Endogenous transplacental transmission of neospora hughesi in naturally infected horses

Nicola Pusterla, Patricia A Conrad, A. E. Packham, S. M. Mapes, Carrie J Finno, Ian Gardner, B. C. Barr, G. L. Ferraro, William D Wilson

Research output: Contribution to journalArticle

21 Citations (Scopus)

Abstract

Over a 2-yr study period, we investigated possible endogenous transplacental transmission of Neospora hughesi in 74 mare and foal pairs following the diagnosis of neuronal neosporosis in a weanling foal. Presuckle and postsuckle serum of each foal, serum and colostrum of each periparturient mare, and serum of each mare and foal pair, collected at 3-mo intervals thereafter, were tested for N. hughesi using an indirect fluorescent antibody test (IFAT). Furthermore, whole blood and colostrum samples and placentae were tested for the presence of N. hughesi by real-time PCR. The mares' seroprevalence at foaling based on IFAT (titer ≥ 160) was 52 and 6% in 2006 and 2007, respectively. Colostral antibodies against N. hughesi were detected in 96 and 11% of the mares in the 2-yr study. With the exception of 3 foals, all remaining foals were born seronegative to N. hughesi. Passive transfer of colostral antibodies to N. hughesi was documented in 15 foals. Three foals born from 2 different mares had presuckle antibodies at a titer ranging from 2,560 to 20,480. All 3 foals were born healthy. Two foals were born to the same dam that also gave birth to the weanling diagnosed with neuronal neosporosis in 2005. The third foal was born to a second mare with no previous foaling history at the farm. Seroconversion was documented in 10 foals and 9 mares over the 2-yr study. All blood and colostrum samples tested PCR negative for N. hughesi. Only 1 placenta collected in 2007 from the mare with the 2 congenitally infected foals tested PCR positive for N. hughesi. In conclusion, N. hughesi persisted in this population via endogenous transplacental infection.

Original languageEnglish (US)
Pages (from-to)281-285
Number of pages5
JournalJournal of Parasitology
Volume97
Issue number2
DOIs
StatePublished - Apr 2011

Fingerprint

Neospora hughesi
Neospora
transplacental transmission
horse
foals
Colostrum
Horses
antibody
horses
mares
Antibodies
serum
Placenta
Serum
Polymerase Chain Reaction
blood
Passive Immunization
Seroepidemiologic Studies
blood serum
colostrum

ASJC Scopus subject areas

  • Parasitology
  • Ecology, Evolution, Behavior and Systematics

Cite this

Endogenous transplacental transmission of neospora hughesi in naturally infected horses. / Pusterla, Nicola; Conrad, Patricia A; Packham, A. E.; Mapes, S. M.; Finno, Carrie J; Gardner, Ian; Barr, B. C.; Ferraro, G. L.; Wilson, William D.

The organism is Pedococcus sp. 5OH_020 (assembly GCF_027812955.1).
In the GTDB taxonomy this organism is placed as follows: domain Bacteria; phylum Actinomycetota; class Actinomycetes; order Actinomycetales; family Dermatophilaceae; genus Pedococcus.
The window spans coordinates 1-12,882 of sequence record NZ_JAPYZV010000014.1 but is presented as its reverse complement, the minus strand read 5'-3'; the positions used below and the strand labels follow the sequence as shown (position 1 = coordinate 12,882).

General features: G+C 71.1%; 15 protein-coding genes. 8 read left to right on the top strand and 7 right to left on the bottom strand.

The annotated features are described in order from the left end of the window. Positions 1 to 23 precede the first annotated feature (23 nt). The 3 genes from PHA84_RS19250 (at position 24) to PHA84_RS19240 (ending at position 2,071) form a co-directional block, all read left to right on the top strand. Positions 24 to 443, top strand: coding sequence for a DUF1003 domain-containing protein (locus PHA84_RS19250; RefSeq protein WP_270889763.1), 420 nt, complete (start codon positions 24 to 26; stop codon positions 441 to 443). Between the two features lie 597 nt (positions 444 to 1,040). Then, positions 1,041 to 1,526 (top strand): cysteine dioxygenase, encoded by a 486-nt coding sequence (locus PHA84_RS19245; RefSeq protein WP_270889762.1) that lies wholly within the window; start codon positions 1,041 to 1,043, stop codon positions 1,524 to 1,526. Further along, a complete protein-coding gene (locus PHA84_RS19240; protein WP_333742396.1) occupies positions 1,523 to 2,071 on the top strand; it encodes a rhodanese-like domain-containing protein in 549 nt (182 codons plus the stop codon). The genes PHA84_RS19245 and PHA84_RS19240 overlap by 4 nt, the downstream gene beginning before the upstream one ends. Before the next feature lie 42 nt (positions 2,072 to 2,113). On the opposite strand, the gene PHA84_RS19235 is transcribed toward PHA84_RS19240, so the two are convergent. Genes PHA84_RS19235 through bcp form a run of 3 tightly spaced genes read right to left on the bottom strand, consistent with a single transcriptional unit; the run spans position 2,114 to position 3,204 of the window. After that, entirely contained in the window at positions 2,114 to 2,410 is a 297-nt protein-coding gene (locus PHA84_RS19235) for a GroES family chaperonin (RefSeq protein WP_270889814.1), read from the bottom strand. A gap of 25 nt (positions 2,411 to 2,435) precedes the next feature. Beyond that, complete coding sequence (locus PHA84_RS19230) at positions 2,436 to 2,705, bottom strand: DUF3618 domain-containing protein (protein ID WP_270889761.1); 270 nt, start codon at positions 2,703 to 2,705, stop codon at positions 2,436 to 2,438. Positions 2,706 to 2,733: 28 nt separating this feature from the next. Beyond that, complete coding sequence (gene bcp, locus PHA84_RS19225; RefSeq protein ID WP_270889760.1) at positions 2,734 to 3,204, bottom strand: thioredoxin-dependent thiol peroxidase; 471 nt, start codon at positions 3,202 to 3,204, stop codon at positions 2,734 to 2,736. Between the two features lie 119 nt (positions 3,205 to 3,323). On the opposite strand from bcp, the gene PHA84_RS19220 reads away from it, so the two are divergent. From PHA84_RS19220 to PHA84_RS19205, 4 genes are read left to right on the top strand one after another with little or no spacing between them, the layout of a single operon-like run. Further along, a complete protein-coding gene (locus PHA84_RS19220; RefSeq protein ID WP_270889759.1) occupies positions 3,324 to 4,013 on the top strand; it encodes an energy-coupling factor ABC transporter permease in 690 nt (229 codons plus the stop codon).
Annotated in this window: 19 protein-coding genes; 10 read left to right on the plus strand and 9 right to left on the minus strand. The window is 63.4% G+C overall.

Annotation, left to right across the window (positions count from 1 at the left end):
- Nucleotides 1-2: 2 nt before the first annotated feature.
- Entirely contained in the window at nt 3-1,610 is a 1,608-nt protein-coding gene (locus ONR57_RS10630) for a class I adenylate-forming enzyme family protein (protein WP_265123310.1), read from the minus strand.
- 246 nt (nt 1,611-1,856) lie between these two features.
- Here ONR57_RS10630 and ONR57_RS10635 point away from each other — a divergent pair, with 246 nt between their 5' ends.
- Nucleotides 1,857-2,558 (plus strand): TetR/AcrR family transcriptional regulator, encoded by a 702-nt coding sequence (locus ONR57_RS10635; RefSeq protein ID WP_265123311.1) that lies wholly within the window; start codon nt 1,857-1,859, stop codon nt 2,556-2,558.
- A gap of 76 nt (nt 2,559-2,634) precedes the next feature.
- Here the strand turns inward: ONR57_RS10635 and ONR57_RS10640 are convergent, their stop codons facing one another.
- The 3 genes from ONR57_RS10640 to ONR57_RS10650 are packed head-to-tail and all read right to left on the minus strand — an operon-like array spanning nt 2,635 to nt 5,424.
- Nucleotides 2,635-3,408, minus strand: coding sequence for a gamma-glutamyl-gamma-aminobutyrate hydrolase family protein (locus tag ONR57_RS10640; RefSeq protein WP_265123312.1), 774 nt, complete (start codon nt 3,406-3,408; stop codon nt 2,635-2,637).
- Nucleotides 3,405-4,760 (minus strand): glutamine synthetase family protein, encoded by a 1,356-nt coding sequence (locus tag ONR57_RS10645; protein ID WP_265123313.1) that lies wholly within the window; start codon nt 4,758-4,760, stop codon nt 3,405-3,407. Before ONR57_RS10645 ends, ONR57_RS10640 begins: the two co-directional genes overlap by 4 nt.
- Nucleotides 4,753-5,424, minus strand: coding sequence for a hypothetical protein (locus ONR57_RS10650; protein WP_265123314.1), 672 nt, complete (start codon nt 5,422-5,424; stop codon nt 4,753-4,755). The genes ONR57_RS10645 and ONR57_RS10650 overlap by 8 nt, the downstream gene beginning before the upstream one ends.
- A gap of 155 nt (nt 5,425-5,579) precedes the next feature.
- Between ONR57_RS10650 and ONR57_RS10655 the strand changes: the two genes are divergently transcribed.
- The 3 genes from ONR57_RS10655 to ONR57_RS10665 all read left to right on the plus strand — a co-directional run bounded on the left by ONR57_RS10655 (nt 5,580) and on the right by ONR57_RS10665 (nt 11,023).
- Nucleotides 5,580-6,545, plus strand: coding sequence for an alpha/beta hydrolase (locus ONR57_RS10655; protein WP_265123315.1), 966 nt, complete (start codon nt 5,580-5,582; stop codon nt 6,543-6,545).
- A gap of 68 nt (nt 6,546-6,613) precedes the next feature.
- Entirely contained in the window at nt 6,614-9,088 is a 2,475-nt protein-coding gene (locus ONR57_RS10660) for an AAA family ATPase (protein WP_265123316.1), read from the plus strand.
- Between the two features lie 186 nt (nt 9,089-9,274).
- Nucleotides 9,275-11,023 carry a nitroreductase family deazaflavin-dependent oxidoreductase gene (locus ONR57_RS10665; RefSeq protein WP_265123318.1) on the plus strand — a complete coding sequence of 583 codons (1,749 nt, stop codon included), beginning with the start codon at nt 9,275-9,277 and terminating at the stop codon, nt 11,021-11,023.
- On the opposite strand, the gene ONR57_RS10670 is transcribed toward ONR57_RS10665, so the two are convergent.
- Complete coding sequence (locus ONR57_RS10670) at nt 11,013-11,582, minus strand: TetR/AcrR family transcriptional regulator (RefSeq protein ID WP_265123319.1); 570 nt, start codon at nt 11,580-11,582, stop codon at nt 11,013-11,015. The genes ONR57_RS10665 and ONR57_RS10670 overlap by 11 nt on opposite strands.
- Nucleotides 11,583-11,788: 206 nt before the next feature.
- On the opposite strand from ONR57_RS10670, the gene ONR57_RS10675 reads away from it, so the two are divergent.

In: Journal of Parasitology, Vol. 97, No. 2, 04.2011, p. 281-285.

Research output: Contribution to journalArticle

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abstract = "Over a 2-yr study period, we investigated possible endogenous transplacental transmission of Neospora hughesi in 74 mare and foal pairs following the diagnosis of neuronal neosporosis in a weanling foal. Presuckle and postsuckle serum of each foal, serum and colostrum of each periparturient mare, and serum of each mare and foal pair, collected at 3-mo intervals thereafter, were tested for N. hughesi using an indirect fluorescent antibody test (IFAT). Furthermore, whole blood and colostrum samples and placentae were tested for the presence of N. hughesi by real-time PCR. The mares' seroprevalence at foaling based on IFAT (titer ≥ 160) was 52 and 6{\%} in 2006 and 2007, respectively. Colostral antibodies against N. hughesi were detected in 96 and 11{\%} of the mares in the 2-yr study. With the exception of 3 foals, all remaining foals were born seronegative to N. hughesi. Passive transfer of colostral antibodies to N. hughesi was documented in 15 foals. Three foals born from 2 different mares had presuckle antibodies at a titer ranging from 2,560 to 20,480. All 3 foals were born healthy. Two foals were born to the same dam that also gave birth to the weanling diagnosed with neuronal neosporosis in 2005. The third foal was born to a second mare with no previous foaling history at the farm. Seroconversion was documented in 10 foals and 9 mares over the 2-yr study. All blood and colostrum samples tested PCR negative for N. hughesi. Only 1 placenta collected in 2007 from the mare with the 2 congenitally infected foals tested PCR positive for N. hughesi. In conclusion, N. hughesi persisted in this population via endogenous transplacental infection.",
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